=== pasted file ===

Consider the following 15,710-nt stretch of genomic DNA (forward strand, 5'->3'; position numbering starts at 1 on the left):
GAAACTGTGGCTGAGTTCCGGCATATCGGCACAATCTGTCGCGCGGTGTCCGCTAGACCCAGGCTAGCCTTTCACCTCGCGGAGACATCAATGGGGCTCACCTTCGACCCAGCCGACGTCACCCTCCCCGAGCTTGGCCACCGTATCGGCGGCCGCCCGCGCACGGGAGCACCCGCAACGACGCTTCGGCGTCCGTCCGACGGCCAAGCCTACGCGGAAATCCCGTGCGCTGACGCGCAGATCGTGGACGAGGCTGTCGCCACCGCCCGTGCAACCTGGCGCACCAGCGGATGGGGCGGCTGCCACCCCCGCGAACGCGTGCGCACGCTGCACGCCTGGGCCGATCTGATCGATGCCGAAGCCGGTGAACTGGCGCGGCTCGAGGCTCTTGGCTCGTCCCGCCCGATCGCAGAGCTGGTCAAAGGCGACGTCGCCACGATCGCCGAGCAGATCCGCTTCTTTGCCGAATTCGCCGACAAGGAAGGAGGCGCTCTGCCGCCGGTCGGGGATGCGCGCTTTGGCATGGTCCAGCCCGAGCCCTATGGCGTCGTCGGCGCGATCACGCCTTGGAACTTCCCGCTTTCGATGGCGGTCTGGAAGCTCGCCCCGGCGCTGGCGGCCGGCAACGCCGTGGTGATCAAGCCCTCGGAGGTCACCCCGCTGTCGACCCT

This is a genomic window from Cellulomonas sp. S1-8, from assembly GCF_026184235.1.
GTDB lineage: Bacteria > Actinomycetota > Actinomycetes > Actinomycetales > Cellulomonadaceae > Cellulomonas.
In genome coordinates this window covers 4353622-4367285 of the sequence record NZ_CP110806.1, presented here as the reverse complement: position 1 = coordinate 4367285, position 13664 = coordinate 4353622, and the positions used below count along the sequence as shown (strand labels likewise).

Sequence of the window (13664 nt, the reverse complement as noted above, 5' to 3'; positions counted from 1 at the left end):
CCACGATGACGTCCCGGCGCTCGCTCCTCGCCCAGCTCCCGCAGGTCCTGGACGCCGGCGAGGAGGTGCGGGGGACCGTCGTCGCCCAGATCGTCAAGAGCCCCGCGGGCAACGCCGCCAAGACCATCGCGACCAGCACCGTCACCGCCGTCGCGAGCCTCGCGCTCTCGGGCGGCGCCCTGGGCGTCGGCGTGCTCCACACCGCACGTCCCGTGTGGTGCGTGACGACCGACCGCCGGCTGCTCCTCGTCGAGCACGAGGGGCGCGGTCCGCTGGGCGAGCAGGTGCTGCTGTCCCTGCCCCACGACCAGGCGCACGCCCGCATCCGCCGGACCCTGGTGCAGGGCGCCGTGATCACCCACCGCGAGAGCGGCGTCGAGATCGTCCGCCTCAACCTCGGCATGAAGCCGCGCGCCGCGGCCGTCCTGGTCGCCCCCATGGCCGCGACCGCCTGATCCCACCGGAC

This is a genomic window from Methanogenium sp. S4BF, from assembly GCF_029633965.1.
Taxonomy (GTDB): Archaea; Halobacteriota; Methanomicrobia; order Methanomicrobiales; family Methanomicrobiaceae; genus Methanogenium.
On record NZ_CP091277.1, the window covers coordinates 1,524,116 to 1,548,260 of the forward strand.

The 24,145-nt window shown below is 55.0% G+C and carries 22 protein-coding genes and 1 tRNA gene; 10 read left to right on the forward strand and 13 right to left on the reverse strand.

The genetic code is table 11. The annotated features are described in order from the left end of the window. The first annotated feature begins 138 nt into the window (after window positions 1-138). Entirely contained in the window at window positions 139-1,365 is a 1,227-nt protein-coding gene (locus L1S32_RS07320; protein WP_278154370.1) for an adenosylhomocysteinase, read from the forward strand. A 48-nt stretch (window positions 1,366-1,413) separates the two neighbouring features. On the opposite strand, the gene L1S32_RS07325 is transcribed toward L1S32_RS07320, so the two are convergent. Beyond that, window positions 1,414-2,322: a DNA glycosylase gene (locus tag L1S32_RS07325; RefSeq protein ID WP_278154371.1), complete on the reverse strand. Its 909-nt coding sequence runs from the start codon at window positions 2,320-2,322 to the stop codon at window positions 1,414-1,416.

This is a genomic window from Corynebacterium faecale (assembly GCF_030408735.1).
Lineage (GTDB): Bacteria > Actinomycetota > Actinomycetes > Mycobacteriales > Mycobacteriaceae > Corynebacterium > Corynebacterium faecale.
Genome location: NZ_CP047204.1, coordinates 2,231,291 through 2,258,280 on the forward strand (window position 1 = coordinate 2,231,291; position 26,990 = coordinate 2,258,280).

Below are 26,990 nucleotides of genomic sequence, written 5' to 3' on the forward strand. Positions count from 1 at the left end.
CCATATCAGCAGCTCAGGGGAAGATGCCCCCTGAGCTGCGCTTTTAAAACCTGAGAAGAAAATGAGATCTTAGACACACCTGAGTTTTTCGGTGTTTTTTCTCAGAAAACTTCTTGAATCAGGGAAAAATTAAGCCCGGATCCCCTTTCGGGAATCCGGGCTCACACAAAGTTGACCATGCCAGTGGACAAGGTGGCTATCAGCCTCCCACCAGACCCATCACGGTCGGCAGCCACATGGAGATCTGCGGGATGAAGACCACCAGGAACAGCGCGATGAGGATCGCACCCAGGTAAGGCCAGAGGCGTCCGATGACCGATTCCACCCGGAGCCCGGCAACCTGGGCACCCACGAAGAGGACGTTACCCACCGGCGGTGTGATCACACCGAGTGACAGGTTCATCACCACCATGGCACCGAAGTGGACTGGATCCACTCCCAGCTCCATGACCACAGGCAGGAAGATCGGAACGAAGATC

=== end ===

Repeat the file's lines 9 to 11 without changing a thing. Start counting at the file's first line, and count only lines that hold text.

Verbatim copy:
Taxonomy (GTDB): Archaea; Halobacteriota; Methanomicrobia; order Methanomicrobiales; family Methanomicrobiaceae; genus Methanogenium.
On record NZ_CP091277.1, the window covers coordinates 1,524,116 to 1,548,260 of the forward strand.

The 24,145-nt window shown below is 55.0% G+C and carries 22 protein-coding genes and 1 tRNA gene; 10 read left to right on the forward strand and 13 right to left on the reverse strand.